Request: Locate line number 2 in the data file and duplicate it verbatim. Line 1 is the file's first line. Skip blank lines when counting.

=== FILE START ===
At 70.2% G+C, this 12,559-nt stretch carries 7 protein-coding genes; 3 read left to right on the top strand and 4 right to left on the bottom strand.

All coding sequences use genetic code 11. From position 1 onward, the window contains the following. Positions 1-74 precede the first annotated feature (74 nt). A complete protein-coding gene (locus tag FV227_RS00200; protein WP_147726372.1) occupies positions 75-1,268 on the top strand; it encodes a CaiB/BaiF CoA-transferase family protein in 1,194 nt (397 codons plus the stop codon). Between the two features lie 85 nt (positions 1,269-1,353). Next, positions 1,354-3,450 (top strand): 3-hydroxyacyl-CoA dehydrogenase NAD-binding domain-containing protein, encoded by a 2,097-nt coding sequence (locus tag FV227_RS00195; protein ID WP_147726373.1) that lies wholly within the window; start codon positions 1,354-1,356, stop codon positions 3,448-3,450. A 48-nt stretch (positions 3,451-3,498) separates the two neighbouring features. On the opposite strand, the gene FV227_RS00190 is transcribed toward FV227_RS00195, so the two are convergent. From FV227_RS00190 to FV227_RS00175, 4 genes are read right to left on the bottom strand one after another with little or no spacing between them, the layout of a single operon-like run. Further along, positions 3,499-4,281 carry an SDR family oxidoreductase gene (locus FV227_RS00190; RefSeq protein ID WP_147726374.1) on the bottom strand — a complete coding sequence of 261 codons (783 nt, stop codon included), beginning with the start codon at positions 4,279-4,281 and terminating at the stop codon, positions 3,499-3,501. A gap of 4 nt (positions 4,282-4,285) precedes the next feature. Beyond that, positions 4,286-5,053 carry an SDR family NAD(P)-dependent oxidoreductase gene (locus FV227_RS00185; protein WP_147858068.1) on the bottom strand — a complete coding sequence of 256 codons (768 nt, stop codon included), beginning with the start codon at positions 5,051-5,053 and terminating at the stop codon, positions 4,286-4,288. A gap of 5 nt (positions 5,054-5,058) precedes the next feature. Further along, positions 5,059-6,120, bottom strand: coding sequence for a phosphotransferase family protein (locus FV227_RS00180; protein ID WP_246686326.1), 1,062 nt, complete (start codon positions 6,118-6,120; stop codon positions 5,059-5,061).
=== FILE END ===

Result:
All coding sequences use genetic code 11. From position 1 onward, the window contains the following. Positions 1-74 precede the first annotated feature (74 nt). A complete protein-coding gene (locus tag FV227_RS00200; protein WP_147726372.1) occupies positions 75-1,268 on the top strand; it encodes a CaiB/BaiF CoA-transferase family protein in 1,194 nt (397 codons plus the stop codon). Between the two features lie 85 nt (positions 1,269-1,353). Next, positions 1,354-3,450 (top strand): 3-hydroxyacyl-CoA dehydrogenase NAD-binding domain-containing protein, encoded by a 2,097-nt coding sequence (locus tag FV227_RS00195; protein ID WP_147726373.1) that lies wholly within the window; start codon positions 1,354-1,356, stop codon positions 3,448-3,450. A 48-nt stretch (positions 3,451-3,498) separates the two neighbouring features. On the opposite strand, the gene FV227_RS00190 is transcribed toward FV227_RS00195, so the two are convergent. From FV227_RS00190 to FV227_RS00175, 4 genes are read right to left on the bottom strand one after another with little or no spacing between them, the layout of a single operon-like run. Further along, positions 3,499-4,281 carry an SDR family oxidoreductase gene (locus FV227_RS00190; RefSeq protein ID WP_147726374.1) on the bottom strand — a complete coding sequence of 261 codons (783 nt, stop codon included), beginning with the start codon at positions 4,279-4,281 and terminating at the stop codon, positions 3,499-3,501. A gap of 4 nt (positions 4,282-4,285) precedes the next feature. Beyond that, positions 4,286-5,053 carry an SDR family NAD(P)-dependent oxidoreductase gene (locus FV227_RS00185; protein WP_147858068.1) on the bottom strand — a complete coding sequence of 256 codons (768 nt, stop codon included), beginning with the start codon at positions 5,051-5,053 and terminating at the stop codon, positions 4,286-4,288. A gap of 5 nt (positions 5,054-5,058) precedes the next feature. Further along, positions 5,059-6,120, bottom strand: coding sequence for a phosphotransferase family protein (locus FV227_RS00180; protein ID WP_246686326.1), 1,062 nt, complete (start codon positions 6,118-6,120; stop codon positions 5,059-5,061).